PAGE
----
onValues is officially endorsing the Club of Rome's call to action to global leaders in relation to the ongoing Corona crisis.
It states that "[...] It is important to acknowledge that the planet is facing a deeper and longer-term crisis, rooted in a number of interconnected global challenges. [...] About 70% of [emerging infectious] diseases originate in animals (mainly wildlife). Their emergence results from human activities such as deforestation, expansion of agricultural land and increased hunting and trading of wildlife. [...] How leaders decide to stimulate the economy in response to the corona crisis will either amplify global threats or mitigate them. The risk is making nearsighted decisions that increase emissions and continue to degrade nature in the long term".
It concludes by calling on leaders to have the foresight to make their economic recovery plans truly transformative by investing in nature regeneration, low carbon development and sustainable agriculture and food systems.
The ongoing crisis is painfully reminding us of the vulnerability of our economies and global financial systems and is a wake-up call for strengthening the resilience of those systems. It is also a reminder of the urgency of reducing the risks of unconstrained climate change leading to more frequent shocks of this type in the future.
How can investors contribute to increasing the resilience of our economic and financial systems? First, align your investment portfolios to a scenario leading our economies to net-zero greenhouse gas emissions by 2050 at latest aimed at limiting temperature rise to 1.5°C above pre-industrial levels (e.g. by joining the UN-convened Net-Zero Asset Owner Alliance). Second, if your mandate permits, allocate a part of your capital to companies providing break-through innovations in areas such as clean energy, resource efficiency and the transition to a circular economy. Third, take a long-term approach to investing avoiding speculative investments and asset classes that destabilise financial markets. Fourth, take a forceful stewardship approach (with clear goals that if not met lead to divestment) in engaging with companies that are working against a transition to a more sustainable economy. Fifth, collaborate with other investors in shaping a more resilient architecture for our financial systems (e.g. through initiatives such as Principles for Responsible Investment, Climate Action 100+, the Institutional Investors Group on Climate Change, the UNEP Finance Initiative etc.).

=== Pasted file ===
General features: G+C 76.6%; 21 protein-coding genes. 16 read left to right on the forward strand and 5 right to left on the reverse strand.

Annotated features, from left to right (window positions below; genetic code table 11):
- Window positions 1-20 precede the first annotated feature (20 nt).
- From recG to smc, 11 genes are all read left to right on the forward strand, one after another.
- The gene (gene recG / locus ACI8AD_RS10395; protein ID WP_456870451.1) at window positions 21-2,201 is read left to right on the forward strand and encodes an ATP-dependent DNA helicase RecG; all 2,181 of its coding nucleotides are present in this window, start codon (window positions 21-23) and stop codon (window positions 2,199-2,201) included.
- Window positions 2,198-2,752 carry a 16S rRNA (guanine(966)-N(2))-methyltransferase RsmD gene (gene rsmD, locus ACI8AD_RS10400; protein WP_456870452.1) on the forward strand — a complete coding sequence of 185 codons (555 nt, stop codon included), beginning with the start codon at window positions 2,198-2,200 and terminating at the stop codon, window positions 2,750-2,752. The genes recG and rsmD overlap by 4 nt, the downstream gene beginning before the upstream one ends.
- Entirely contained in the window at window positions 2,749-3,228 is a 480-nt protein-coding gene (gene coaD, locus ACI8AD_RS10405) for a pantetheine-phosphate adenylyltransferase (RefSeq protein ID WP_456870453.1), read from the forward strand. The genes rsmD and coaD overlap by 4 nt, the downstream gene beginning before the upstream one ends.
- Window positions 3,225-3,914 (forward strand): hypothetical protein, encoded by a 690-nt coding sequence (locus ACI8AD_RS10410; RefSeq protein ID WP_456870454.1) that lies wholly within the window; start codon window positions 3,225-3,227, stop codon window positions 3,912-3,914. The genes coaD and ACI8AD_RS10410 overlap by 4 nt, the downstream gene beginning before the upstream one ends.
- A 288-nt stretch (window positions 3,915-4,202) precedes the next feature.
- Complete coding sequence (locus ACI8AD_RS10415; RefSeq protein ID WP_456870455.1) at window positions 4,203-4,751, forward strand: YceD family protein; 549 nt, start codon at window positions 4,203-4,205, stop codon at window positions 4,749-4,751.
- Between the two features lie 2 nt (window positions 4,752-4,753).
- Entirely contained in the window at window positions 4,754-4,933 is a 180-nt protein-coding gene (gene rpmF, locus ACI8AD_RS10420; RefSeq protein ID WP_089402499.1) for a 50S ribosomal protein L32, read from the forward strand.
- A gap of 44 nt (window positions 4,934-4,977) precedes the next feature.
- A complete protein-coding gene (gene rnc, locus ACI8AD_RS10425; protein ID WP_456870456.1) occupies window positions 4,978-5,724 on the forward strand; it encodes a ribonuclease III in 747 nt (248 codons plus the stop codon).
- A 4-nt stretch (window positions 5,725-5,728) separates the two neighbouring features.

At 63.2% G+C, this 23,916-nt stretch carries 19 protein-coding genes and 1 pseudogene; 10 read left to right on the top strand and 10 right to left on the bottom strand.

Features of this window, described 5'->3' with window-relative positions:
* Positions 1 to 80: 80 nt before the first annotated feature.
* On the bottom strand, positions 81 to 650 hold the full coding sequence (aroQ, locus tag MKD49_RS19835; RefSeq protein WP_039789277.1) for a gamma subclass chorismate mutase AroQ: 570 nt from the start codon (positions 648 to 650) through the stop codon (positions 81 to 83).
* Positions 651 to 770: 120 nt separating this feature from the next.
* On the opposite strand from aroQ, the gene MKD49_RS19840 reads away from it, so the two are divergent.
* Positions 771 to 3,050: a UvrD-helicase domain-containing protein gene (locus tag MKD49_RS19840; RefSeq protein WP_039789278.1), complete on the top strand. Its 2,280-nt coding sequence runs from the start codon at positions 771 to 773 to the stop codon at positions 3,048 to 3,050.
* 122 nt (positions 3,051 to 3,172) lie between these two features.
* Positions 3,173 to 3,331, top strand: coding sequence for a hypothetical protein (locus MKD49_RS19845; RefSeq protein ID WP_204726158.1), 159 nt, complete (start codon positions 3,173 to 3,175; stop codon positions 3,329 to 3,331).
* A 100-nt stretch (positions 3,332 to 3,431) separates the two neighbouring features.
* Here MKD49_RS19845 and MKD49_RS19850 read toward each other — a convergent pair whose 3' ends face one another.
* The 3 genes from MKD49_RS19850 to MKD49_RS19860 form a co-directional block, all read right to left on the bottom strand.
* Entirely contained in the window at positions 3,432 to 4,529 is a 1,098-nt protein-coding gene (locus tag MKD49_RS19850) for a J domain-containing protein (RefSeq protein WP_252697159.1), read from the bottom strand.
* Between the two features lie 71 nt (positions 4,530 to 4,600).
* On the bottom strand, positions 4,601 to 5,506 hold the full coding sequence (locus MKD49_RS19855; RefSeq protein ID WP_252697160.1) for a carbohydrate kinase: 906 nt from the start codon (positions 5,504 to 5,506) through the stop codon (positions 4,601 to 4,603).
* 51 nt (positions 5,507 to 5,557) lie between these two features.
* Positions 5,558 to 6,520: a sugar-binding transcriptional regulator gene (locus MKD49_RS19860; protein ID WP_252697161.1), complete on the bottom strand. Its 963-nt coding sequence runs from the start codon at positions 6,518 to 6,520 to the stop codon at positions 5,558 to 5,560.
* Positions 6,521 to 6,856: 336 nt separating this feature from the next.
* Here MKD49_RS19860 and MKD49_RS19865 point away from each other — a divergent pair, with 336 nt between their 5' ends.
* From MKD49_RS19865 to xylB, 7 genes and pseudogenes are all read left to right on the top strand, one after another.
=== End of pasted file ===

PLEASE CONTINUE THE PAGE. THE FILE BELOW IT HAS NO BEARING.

The current crisis is ultimately strengthening the case for sustainable investing and could reveal itself as a powerful accelerator toward a more sustainable trajectory of our societies.
On behalf of RS Group, we looked at different ways in which financial markets and investors can contribute to reducing the destruction of tropical forests and the unsustainable use of land and oceans, while helping to mitigate climate change and to provide a livelihood to local communities for them to become stewards of local ecosystems. Given our economic system does not allocate a value to natural capital, it is almost impossible to design investment structures that will be financially attractive for commercial investors, unless concessionary capital or grants are used to de-risk or enhance returns. This is exactly what blended finance structures (e.g. structured funds, bonds and other vehicles) aim for.
Together with RS Group we found that more innovation is needed in the field and on 11 November 2019 RS Group and Convergence (a think-tank specialised in the field) launched a US$3 million design funding window for innovative and catalytic blended finance solutions focused on natural capital in Asia. By supporting the design of new blended finance structures, the window will draw new investors into this critical, but underfunded development area. Asia’s enormous economic growth in the last few decades has come at a high cost to its environment, leading to deterioration of land, freshwater, and marine ecosystems and exacerbating water and food insecurity and climate vulnerability. Globally, it is estimated that there is a US$200-300 billion gap per year to preserve the world’s last healthy ecosystems.
Switzerland was in the 1990ies an early mover in the field of sustainable investing. Examples include some of the first environmentally focussed funds, the birth of microfinance investment managers, large banks integrating ESG criteria in their credit risk assessment, the advent of the first sustainable stock market indices and, with the Ethos Foundation, the launch of one of the first collaborative stewardship initiatives in Europe. A lack of leadership by the majority of asset owners in the country has slowed down this development until recently. But now, a new dynamism can be observed: sustainable assets under management are rapidly rising, with Swiss Sustainable Finance the sector has gained a strong voice and leading trade organisations including SwissBanking, Swiss Fund & Asset Management Association and Swiss Insurance Association now recognize that Sustainable Finance will be a key competitive advantage for the Swiss finance sector. This is well described in a recently published report by Swiss Sustainable Finance. It mentions onValues as one of the leading investment consultancies supporting the growth of the sector by advising asset owners in their implementation of investment policies and processes.